Development, specifically technological development, isn’t evenly spread out. It is not delegated to areas that are ‘high-tech’ rather than ‘low-tech,’ ‘rich’ rather than ‘poor.’ Ethan Zuckerman of MIT's Media Lab argues that they fluctuate from country to country, and that some countries North America views as ‘behind’ are actually ahead in certain fields.
“On much of the African continent, telecoms infrastructure is world-class, whereas transport, power and other infrastructures lag far behind.” Those gaps offer opportunities for innovation and many groups and communities are stepping up, using the stronger bits of infrastructure to “plug holes in the country's less developed infrastructure.”
Existing projects include BRCK, a ‘backup generator for the Internet’, for example, or the New York-based mobile technology company M-KOPA, who are building solar-powered devices that allow families to charge a mobile phone or power a small LED lamp. On installation, families make an initial payment through M-Pesa, a phone-based payment system and then pay to keep it running. Once payments are completed (an equivalent to about 10 weeks worth of kerosene), they own the lamp. The Danish company Grundfos offers LIFELINK, where an RFID (radio frequency identification)-tagged 20 litre jug can be refilled with clean water and payed for, again, through M-Pesa. Zuckerman concludes:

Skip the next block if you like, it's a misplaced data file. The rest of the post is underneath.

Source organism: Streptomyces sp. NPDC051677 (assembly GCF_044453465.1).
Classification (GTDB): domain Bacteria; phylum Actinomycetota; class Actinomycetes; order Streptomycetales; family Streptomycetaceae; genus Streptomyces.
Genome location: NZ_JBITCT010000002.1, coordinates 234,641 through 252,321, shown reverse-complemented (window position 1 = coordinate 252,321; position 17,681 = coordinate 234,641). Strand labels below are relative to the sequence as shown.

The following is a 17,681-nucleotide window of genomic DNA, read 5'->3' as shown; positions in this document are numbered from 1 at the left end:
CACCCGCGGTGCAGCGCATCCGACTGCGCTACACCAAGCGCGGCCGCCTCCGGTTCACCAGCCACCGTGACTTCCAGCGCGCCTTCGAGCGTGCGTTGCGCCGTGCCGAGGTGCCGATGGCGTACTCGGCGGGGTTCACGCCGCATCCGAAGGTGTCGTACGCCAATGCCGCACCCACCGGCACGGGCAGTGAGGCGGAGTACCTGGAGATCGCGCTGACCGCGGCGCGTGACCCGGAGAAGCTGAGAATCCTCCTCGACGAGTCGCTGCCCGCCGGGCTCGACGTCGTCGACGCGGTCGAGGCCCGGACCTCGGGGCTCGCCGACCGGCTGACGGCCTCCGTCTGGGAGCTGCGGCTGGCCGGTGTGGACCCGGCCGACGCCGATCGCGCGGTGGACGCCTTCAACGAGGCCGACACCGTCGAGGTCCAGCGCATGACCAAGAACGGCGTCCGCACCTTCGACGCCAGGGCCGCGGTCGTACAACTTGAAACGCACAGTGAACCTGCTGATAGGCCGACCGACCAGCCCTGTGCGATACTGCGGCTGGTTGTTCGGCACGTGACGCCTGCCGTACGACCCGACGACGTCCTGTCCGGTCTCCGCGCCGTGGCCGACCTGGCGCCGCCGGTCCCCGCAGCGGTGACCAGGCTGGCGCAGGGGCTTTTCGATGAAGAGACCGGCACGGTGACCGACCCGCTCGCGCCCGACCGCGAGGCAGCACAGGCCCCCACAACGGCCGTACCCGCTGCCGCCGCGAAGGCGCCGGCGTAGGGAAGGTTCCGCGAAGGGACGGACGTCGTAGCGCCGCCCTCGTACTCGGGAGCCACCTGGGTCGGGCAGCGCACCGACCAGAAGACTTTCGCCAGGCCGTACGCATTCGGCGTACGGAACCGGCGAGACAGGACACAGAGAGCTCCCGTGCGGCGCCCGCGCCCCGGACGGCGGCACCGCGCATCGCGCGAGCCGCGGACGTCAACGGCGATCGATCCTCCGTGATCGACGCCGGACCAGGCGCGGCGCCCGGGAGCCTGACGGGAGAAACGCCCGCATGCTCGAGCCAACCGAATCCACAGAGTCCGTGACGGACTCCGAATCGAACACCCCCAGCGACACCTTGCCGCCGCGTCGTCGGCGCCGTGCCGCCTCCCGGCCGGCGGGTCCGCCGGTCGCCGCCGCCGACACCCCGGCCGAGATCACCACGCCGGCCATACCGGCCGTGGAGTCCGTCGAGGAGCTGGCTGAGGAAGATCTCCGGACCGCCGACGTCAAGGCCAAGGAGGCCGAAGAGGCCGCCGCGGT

For countries such as Kenya to emerge as economic powerhouses, they need better infrastructure: roads, ports, smart grids and power plants. Infrastructure is expensive, and takes a long time to build. In the meantime, hackers are building “grassroots infrastructure,” using the mobile-phone system to build solutions that are ready for market.
The future of infrastructure in emerging nations is a mix of the planning needed to build mass-transit systems and 500-megawatt power plants, and the grassroots innovation that’s allowed these countries to expand and grow thus far. What excites me most is not that farmers can obtain crop prices and mothers can call doctors. It’s that there’s a vast, powerful infrastructure that can be repurposed and hacked. Some of the most creative people on the continent are solving problems by using technologies in ways their creators had never expected. I think that’s as likely to help Africa rise than any World Bank-funded highway.